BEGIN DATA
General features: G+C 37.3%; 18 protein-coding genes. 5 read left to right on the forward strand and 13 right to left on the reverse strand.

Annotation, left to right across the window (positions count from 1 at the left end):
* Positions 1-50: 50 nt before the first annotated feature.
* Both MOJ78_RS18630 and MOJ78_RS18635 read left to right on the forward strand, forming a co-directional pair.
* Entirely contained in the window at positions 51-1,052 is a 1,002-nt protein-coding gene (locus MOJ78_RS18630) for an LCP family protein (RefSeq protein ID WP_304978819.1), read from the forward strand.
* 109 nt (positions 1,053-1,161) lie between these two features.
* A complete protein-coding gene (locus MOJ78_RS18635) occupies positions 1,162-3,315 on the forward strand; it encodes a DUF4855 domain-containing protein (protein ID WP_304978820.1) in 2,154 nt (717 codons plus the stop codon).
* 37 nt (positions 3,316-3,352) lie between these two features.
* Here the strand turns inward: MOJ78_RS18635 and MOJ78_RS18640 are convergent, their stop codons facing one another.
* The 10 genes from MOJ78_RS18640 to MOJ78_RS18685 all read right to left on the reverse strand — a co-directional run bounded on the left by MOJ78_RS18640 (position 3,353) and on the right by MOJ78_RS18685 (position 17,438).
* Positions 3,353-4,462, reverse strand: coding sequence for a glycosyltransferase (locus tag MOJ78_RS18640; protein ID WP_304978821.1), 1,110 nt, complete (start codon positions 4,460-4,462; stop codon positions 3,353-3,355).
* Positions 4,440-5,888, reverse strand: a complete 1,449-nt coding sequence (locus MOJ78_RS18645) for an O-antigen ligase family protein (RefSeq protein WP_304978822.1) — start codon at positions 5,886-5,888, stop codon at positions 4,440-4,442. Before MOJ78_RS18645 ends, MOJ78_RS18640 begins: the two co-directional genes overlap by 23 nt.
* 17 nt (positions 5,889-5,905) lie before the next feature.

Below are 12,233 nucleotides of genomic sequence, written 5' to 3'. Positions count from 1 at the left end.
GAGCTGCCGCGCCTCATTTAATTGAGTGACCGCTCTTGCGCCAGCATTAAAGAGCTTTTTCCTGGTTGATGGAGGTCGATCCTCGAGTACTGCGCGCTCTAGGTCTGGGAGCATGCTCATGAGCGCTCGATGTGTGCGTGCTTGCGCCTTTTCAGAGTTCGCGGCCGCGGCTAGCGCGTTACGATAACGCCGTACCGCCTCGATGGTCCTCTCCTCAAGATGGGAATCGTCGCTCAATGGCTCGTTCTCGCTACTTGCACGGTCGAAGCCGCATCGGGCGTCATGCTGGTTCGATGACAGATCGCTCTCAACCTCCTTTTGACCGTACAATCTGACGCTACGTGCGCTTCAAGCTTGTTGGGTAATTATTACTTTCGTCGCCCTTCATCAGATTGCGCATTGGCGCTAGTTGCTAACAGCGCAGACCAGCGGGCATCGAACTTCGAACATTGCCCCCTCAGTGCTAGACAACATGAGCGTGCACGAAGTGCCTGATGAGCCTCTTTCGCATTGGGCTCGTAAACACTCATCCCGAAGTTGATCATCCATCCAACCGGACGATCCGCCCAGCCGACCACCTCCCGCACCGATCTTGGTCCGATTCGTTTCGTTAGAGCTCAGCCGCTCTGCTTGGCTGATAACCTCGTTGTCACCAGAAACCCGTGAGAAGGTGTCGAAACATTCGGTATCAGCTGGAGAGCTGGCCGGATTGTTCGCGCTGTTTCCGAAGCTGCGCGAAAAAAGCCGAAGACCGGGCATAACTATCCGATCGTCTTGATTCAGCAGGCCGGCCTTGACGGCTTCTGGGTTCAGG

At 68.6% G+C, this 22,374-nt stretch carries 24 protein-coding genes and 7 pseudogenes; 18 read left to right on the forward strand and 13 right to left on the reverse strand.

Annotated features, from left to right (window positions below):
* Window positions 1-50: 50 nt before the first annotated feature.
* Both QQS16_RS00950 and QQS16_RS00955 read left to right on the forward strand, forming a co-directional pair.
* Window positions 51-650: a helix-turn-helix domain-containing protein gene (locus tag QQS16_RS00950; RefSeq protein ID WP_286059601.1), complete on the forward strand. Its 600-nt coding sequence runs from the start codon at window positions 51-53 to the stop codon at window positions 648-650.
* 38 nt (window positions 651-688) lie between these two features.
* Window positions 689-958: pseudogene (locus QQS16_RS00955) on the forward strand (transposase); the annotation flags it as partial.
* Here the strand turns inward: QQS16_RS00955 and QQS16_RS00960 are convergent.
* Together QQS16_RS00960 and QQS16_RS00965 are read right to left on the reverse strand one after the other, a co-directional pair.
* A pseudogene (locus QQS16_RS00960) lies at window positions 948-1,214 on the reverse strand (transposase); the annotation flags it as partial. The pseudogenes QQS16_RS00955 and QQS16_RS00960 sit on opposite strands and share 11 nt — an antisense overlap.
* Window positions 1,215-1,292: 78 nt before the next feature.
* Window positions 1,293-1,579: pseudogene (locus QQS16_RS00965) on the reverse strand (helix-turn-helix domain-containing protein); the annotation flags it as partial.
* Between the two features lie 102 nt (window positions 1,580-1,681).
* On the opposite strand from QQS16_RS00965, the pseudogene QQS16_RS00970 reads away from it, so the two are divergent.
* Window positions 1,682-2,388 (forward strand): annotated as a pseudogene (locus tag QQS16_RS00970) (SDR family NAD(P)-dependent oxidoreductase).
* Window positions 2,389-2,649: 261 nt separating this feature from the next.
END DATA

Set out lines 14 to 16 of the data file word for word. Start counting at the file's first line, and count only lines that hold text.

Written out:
Below are 12,233 nucleotides of genomic sequence, written 5' to 3'. Positions count from 1 at the left end.
GAGCTGCCGCGCCTCATTTAATTGAGTGACCGCTCTTGCGCCAGCATTAAAGAGCTTTTTCCTGGTTGATGGAGGTCGATCCTCGAGTACTGCGCGCTCTAGGTCTGGGAGCATGCTCATGAGCGCTCGATGTGTGCGTGCTTGCGCCTTTTCAGAGTTCGCGGCCGCGGCTAGCGCGTTACGATAACGCCGTACCGCCTCGATGGTCCTCTCCTCAAGATGGGAATCGTCGCTCAATGGCTCGTTCTCGCTACTTGCACGGTCGAAGCCGCATCGGGCGTCATGCTGGTTCGATGACAGATCGCTCTCAACCTCCTTTTGACCGTACAATCTGACGCTACGTGCGCTTCAAGCTTGTTGGGTAATTATTACTTTCGTCGCCCTTCATCAGATTGCGCATTGGCGCTAGTTGCTAACAGCGCAGACCAGCGGGCATCGAACTTCGAACATTGCCCCCTCAGTGCTAGACAACATGAGCGTGCACGAAGTGCCTGATGAGCCTCTTTCGCATTGGGCTCGTAAACACTCATCCCGAAGTTGATCATCCATCCAACCGGACGATCCGCCCAGCCGACCACCTCCCGCACCGATCTTGGTCCGATTCGTTTCGTTAGAGCTCAGCCGCTCTGCTTGGCTGATAACCTCGTTGTCACCAGAAACCCGTGAGAAGGTGTCGAAACATTCGGTATCAGCTGGAGAGCTGGCCGGATTGTTCGCGCTGTTTCCGAAGCTGCGCGAAAAAAGCCGAAGACCGGGCATAACTATCCGATCGTCTTGATTCAGCAGGCCGGCCTTGACGGCTTCTGGGTTCAGG

At 68.6% G+C, this 22,374-nt stretch carries 24 protein-coding genes and 7 pseudogenes; 18 read left to right on the forward strand and 13 right to left on the reverse strand.